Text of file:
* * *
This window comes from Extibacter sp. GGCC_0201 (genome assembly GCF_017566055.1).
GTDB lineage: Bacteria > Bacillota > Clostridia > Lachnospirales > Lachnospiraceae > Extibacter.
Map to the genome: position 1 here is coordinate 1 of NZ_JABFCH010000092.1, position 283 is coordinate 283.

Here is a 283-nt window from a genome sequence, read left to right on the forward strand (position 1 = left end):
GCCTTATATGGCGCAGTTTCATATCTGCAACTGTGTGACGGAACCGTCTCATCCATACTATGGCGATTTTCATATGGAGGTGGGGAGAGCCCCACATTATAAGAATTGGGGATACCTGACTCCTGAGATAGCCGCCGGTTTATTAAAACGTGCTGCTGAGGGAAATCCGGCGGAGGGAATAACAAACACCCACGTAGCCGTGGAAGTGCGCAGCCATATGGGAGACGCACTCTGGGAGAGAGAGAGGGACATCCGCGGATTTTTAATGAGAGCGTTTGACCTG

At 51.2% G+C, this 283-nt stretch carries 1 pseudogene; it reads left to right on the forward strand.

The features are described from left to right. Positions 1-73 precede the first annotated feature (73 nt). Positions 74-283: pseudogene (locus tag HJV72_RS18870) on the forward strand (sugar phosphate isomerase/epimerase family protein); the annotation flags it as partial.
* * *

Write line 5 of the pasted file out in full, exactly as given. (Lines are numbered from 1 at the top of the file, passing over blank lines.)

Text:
GCCTTATATGGCGCAGTTTCATATCTGCAACTGTGTGACGGAACCGTCTCATCCATACTATGGCGATTTTCATATGGAGGTGGGGAGAGCCCCACATTATAAGAATTGGGGATACCTGACTCCTGAGATAGCCGCCGGTTTATTAAAACGTGCTGCTGAGGGAAATCCGGCGGAGGGAATAACAAACACCCACGTAGCCGTGGAAGTGCGCAGCCATATGGGAGACGCACTCTGGGAGAGAGAGAGGGACATCCGCGGATTTTTAATGAGAGCGTTTGACCTG